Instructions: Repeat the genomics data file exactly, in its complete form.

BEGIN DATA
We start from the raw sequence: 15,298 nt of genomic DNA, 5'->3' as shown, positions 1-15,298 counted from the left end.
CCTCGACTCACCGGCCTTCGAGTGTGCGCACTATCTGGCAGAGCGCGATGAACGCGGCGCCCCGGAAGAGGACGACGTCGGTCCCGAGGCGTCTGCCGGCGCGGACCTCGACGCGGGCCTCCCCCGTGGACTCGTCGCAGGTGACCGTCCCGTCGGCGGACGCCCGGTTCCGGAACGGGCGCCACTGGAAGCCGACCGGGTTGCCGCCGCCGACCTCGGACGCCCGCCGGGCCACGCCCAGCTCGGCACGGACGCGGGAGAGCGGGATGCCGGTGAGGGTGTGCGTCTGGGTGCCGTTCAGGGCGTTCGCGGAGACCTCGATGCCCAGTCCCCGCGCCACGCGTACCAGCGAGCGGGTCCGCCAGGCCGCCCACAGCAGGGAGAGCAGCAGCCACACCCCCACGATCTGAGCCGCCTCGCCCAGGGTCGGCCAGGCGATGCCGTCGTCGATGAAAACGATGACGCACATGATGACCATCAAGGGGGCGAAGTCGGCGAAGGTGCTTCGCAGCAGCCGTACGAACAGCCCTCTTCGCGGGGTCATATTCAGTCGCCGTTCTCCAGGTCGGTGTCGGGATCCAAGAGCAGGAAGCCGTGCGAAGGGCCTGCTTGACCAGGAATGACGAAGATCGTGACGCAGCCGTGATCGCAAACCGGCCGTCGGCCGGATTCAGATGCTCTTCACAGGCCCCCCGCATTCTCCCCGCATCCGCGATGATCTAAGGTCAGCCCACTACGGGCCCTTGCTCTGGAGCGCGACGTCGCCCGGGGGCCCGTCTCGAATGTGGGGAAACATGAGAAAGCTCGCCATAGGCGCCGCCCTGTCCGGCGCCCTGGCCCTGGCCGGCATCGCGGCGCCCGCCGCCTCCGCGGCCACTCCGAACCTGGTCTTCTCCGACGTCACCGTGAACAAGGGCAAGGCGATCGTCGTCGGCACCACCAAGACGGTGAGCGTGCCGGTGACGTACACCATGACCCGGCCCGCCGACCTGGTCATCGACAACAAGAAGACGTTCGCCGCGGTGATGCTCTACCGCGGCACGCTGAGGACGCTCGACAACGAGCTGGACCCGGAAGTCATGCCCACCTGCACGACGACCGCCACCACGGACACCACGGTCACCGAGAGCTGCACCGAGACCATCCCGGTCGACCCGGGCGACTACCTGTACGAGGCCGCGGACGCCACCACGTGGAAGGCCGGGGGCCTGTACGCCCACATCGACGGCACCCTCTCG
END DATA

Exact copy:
We start from the raw sequence: 15,298 nt of genomic DNA, 5'->3' as shown, positions 1-15,298 counted from the left end.
CCTCGACTCACCGGCCTTCGAGTGTGCGCACTATCTGGCAGAGCGCGATGAACGCGGCGCCCCGGAAGAGGACGACGTCGGTCCCGAGGCGTCTGCCGGCGCGGACCTCGACGCGGGCCTCCCCCGTGGACTCGTCGCAGGTGACCGTCCCGTCGGCGGACGCCCGGTTCCGGAACGGGCGCCACTGGAAGCCGACCGGGTTGCCGCCGCCGACCTCGGACGCCCGCCGGGCCACGCCCAGCTCGGCACGGACGCGGGAGAGCGGGATGCCGGTGAGGGTGTGCGTCTGGGTGCCGTTCAGGGCGTTCGCGGAGACCTCGATGCCCAGTCCCCGCGCCACGCGTACCAGCGAGCGGGTCCGCCAGGCCGCCCACAGCAGGGAGAGCAGCAGCCACACCCCCACGATCTGAGCCGCCTCGCCCAGGGTCGGCCAGGCGATGCCGTCGTCGATGAAAACGATGACGCACATGATGACCATCAAGGGGGCGAAGTCGGCGAAGGTGCTTCGCAGCAGCCGTACGAACAGCCCTCTTCGCGGGGTCATATTCAGTCGCCGTTCTCCAGGTCGGTGTCGGGATCCAAGAGCAGGAAGCCGTGCGAAGGGCCTGCTTGACCAGGAATGACGAAGATCGTGACGCAGCCGTGATCGCAAACCGGCCGTCGGCCGGATTCAGATGCTCTTCACAGGCCCCCCGCATTCTCCCCGCATCCGCGATGATCTAAGGTCAGCCCACTACGGGCCCTTGCTCTGGAGCGCGACGTCGCCCGGGGGCCCGTCTCGAATGTGGGGAAACATGAGAAAGCTCGCCATAGGCGCCGCCCTGTCCGGCGCCCTGGCCCTGGCCGGCATCGCGGCGCCCGCCGCCTCCGCGGCCACTCCGAACCTGGTCTTCTCCGACGTCACCGTGAACAAGGGCAAGGCGATCGTCGTCGGCACCACCAAGACGGTGAGCGTGCCGGTGACGTACACCATGACCCGGCCCGCCGACCTGGTCATCGACAACAAGAAGACGTTCGCCGCGGTGATGCTCTACCGCGGCACGCTGAGGACGCTCGACAACGAGCTGGACCCGGAAGTCATGCCCACCTGCACGACGACCGCCACCACGGACACCACGGTCACCGAGAGCTGCACCGAGACCATCCCGGTCGACCCGGGCGACTACCTGTACGAGGCCGCGGACGCCACCACGTGGAAGGCCGGGGGCCTGTACGCCCACATCGACGGCACCCTCTCG